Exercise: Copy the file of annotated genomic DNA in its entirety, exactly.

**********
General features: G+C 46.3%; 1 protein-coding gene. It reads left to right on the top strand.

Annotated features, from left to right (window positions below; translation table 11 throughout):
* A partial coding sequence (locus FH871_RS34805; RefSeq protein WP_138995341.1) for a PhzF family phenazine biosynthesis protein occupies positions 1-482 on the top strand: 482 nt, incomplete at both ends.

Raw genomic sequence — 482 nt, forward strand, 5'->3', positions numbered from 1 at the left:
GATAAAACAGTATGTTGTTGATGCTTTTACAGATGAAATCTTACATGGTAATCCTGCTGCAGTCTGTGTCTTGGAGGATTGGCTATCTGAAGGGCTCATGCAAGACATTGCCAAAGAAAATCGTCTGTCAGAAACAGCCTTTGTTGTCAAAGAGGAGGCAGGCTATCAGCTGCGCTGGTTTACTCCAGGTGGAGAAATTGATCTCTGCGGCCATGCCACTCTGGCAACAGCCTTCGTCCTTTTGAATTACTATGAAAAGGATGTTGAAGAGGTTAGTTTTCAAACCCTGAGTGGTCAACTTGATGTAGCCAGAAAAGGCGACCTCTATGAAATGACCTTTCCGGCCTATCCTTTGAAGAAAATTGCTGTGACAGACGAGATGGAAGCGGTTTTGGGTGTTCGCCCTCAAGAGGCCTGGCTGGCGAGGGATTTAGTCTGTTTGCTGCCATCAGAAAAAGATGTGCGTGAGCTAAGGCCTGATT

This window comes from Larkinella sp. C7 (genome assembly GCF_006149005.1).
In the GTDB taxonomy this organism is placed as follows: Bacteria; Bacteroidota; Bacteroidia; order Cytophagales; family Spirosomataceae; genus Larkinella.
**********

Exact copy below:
General features: G+C 46.3%; 1 protein-coding gene. It reads left to right on the top strand.

Annotated features, from left to right (window positions below; translation table 11 throughout):
* A partial coding sequence (locus FH871_RS34805; RefSeq protein WP_138995341.1) for a PhzF family phenazine biosynthesis protein occupies positions 1-482 on the top strand: 482 nt, incomplete at both ends.

Raw genomic sequence — 482 nt, forward strand, 5'->3', positions numbered from 1 at the left:
GATAAAACAGTATGTTGTTGATGCTTTTACAGATGAAATCTTACATGGTAATCCTGCTGCAGTCTGTGTCTTGGAGGATTGGCTATCTGAAGGGCTCATGCAAGACATTGCCAAAGAAAATCGTCTGTCAGAAACAGCCTTTGTTGTCAAAGAGGAGGCAGGCTATCAGCTGCGCTGGTTTACTCCAGGTGGAGAAATTGATCTCTGCGGCCATGCCACTCTGGCAACAGCCTTCGTCCTTTTGAATTACTATGAAAAGGATGTTGAAGAGGTTAGTTTTCAAACCCTGAGTGGTCAACTTGATGTAGCCAGAAAAGGCGACCTCTATGAAATGACCTTTCCGGCCTATCCTTTGAAGAAAATTGCTGTGACAGACGAGATGGAAGCGGTTTTGGGTGTTCGCCCTCAAGAGGCCTGGCTGGCGAGGGATTTAGTCTGTTTGCTGCCATCAGAAAAAGATGTGCGTGAGCTAAGGCCTGATT

This window comes from Larkinella sp. C7 (genome assembly GCF_006149005.1).
In the GTDB taxonomy this organism is placed as follows: Bacteria; Bacteroidota; Bacteroidia; order Cytophagales; family Spirosomataceae; genus Larkinella.